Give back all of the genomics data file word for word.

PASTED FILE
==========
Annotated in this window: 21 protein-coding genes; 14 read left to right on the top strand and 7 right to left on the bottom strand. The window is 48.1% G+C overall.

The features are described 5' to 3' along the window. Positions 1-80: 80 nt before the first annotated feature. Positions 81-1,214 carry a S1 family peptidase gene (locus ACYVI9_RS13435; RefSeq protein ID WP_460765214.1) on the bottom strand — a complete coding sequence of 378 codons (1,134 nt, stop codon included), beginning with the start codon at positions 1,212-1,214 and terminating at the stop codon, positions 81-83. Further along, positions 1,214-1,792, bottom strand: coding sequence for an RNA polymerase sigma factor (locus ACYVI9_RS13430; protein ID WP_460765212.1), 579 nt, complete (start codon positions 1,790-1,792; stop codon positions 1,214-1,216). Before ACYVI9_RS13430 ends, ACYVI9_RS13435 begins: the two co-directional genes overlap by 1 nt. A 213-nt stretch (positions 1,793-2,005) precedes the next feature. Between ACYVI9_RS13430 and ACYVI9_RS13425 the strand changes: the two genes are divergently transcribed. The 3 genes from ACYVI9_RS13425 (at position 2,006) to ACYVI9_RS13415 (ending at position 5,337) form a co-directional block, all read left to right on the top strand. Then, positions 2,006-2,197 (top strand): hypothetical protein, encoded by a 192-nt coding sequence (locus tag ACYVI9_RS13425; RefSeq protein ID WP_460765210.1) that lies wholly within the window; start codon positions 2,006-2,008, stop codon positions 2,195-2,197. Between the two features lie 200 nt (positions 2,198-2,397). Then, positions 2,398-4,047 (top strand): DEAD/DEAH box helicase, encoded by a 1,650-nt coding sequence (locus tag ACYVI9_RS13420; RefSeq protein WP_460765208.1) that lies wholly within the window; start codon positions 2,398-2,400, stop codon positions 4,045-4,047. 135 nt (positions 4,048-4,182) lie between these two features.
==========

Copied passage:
Annotated in this window: 21 protein-coding genes; 14 read left to right on the top strand and 7 right to left on the bottom strand. The window is 48.1% G+C overall.

The features are described 5' to 3' along the window. Positions 1-80: 80 nt before the first annotated feature. Positions 81-1,214 carry a S1 family peptidase gene (locus ACYVI9_RS13435; RefSeq protein ID WP_460765214.1) on the bottom strand — a complete coding sequence of 378 codons (1,134 nt, stop codon included), beginning with the start codon at positions 1,212-1,214 and terminating at the stop codon, positions 81-83. Further along, positions 1,214-1,792, bottom strand: coding sequence for an RNA polymerase sigma factor (locus ACYVI9_RS13430; protein ID WP_460765212.1), 579 nt, complete (start codon positions 1,790-1,792; stop codon positions 1,214-1,216). Before ACYVI9_RS13430 ends, ACYVI9_RS13435 begins: the two co-directional genes overlap by 1 nt. A 213-nt stretch (positions 1,793-2,005) precedes the next feature. Between ACYVI9_RS13430 and ACYVI9_RS13425 the strand changes: the two genes are divergently transcribed. The 3 genes from ACYVI9_RS13425 (at position 2,006) to ACYVI9_RS13415 (ending at position 5,337) form a co-directional block, all read left to right on the top strand. Then, positions 2,006-2,197 (top strand): hypothetical protein, encoded by a 192-nt coding sequence (locus tag ACYVI9_RS13425; RefSeq protein ID WP_460765210.1) that lies wholly within the window; start codon positions 2,006-2,008, stop codon positions 2,195-2,197. Between the two features lie 200 nt (positions 2,198-2,397). Then, positions 2,398-4,047 (top strand): DEAD/DEAH box helicase, encoded by a 1,650-nt coding sequence (locus tag ACYVI9_RS13420; RefSeq protein WP_460765208.1) that lies wholly within the window; start codon positions 2,398-2,400, stop codon positions 4,045-4,047. 135 nt (positions 4,048-4,182) lie between these two features.